(Reuters) - Small groups of former Boy Scouts who say they were sexually abused by Scouting leaders are seeking more information about how much money local councils and insurers will be contributing to settle decades worth of sex abuse claims as part of the Boy Scouts of America’s reorganization.
The former Scouts filed a series of objections on Wednesday and Thursday in Delaware bankruptcy court to the organization's disclosure materials for its proposed reorganization plan. It includes a proposed settlement of more than 80,000 sex abuse claims filed against the Boy Scouts.
U.S. Bankruptcy Judge Laurie Selber Silverstein will consider the disclosure materials at a hearing on May 19. If she approves them, the Boy Scouts will be able to send them to creditors who are entitled to vote on the proposed plan. The plan would set up a trust to be funded by a mix of cash, artwork, insurance policies, and at least $425 million from local councils in exchange for releases against legal actions stemming from sex abuse allegations.
Representatives for the Boy Scouts did not immediately respond to a request for comment on the objections.
The organization’s proposal has already been met with opposition from groups representing the interests of abuse survivors in the bankruptcy, including an official tort claimants' committee and a group called the Coalition of Abused Scouts for Justice. This week, law firms representing small groups of individual abuse claimants filed papers saying the disclosure materials need to include valuations of each local council’s assets, how many sex abuse claims have been lodged against each local council, and how much each council is contributing to the settlement trust in exchange for a release of abuse claims. The claimant groups say the information is necessary for them to determine whether the contributions are worth giving up their claims against their local councils.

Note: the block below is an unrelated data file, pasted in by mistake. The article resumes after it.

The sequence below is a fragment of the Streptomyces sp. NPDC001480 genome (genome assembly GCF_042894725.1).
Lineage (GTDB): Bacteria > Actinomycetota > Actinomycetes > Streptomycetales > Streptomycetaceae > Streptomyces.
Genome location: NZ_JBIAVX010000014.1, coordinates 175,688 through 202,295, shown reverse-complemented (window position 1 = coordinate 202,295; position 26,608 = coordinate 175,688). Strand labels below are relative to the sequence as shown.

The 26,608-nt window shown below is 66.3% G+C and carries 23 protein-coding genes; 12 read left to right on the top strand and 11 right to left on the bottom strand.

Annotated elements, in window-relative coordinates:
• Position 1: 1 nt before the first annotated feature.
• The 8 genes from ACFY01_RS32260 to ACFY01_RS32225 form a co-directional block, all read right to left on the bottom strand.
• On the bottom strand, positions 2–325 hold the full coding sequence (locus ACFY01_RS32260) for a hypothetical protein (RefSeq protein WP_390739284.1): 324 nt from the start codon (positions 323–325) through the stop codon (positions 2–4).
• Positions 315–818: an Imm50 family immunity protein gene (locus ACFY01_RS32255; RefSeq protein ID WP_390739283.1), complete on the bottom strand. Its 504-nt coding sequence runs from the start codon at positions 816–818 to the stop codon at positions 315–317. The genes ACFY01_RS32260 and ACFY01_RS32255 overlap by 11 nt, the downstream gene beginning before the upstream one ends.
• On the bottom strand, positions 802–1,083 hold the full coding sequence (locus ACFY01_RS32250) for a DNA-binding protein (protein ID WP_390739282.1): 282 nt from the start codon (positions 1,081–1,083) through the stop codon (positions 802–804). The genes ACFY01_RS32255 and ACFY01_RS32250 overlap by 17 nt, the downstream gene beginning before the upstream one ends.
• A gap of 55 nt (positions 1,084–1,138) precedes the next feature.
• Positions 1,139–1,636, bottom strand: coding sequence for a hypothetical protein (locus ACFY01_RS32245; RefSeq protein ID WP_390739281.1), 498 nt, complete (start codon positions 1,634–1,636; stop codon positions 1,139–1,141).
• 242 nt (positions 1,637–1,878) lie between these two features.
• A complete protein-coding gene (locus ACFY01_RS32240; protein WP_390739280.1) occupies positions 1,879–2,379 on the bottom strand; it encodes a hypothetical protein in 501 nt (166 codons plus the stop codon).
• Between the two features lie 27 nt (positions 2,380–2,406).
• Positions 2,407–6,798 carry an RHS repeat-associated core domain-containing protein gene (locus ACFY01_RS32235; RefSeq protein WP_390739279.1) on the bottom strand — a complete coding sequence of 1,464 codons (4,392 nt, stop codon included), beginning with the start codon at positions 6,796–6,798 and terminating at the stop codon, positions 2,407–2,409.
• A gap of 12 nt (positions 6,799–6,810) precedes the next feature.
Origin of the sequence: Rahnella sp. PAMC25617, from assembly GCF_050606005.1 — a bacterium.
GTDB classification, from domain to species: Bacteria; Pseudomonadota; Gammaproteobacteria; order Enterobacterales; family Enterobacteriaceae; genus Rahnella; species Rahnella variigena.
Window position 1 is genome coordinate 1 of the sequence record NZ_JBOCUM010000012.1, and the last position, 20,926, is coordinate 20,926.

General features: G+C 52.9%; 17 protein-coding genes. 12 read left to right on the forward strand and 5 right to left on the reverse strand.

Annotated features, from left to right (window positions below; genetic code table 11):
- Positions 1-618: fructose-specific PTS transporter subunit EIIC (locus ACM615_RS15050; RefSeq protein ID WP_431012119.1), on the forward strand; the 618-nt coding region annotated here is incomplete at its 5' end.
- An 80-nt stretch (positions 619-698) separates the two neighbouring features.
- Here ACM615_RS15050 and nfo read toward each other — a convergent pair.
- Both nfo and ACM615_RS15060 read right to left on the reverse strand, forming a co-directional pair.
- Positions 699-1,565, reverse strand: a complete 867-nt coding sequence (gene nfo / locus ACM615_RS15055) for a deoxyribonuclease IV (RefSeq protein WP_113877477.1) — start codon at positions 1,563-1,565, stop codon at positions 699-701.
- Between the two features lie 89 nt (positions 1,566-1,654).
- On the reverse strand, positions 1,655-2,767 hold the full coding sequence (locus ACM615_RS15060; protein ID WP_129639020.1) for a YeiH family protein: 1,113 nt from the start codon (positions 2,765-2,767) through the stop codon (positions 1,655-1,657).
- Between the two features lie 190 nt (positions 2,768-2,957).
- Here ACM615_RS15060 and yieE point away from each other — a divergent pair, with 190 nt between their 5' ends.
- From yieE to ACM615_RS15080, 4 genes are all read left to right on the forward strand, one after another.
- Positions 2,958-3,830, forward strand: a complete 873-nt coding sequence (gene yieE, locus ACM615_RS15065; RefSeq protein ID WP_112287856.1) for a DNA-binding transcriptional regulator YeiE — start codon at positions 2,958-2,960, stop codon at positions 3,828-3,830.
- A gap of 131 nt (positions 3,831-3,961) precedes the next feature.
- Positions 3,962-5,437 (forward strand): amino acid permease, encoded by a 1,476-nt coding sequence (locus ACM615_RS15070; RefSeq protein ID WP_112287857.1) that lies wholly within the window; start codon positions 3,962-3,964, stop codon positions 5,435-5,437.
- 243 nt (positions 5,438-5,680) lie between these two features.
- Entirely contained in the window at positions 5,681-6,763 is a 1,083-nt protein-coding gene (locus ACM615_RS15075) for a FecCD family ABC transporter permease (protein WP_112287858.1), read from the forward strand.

They also called the organization’s pledge to obtain a $425 million contribution from the local councils “illusory” because no firm agreement with the councils has been made.
“In this regard, the plan is speculative at best and the disclosure statement does nothing to inform abuse survivors whether and when any contribution by the local councils might be realized,” claimants represented by the law firm Anderson & Cummings said in their objection.
The claimants said the disclosure statement needs more detailed explanations of how claims will be valued and whether they will be able to contest the value that is assigned their claims. Additionally, the claimants said the disclosure materials fail to adequately outline insurers’ contributions, how insurance policies will be used and any risks that the insurers won’t provide coverage.
The Boy Scouts recently reached a settlement with one insurer, an affiliate of Hartford Financial Services Group, which has agreed to put $650 million toward the trust. A group representing survivors has called the deal insufficient.
More than 100 letters from former Scouts were also filed in the bankruptcy case this week, sharing personal accounts of abuse and calling for the organization to be held accountable. The letters, addressed to Silverstein, were either filed under seal or partially redacted to protect the writers’ identities.
The Boy Scouts said in April that it will consider a back-up reorganization strategy if it is unable to bring in enough support for the current proposal. The back-up plan would likely exclude the local councils’ contribution and leave them to face lawsuits from former Scouts on their own.
The case is In re Boy Scouts of America, U.S. Bankruptcy Court, District of Delaware, No. 20-10343.
For the Boy Scouts: Jessica Lauria, Michael Andolina, Matthew Linder and Laura Baccash of White & Case; and Derek Abbott and Andrew Remming of Morris, Nichols, Arsht & Tunnell
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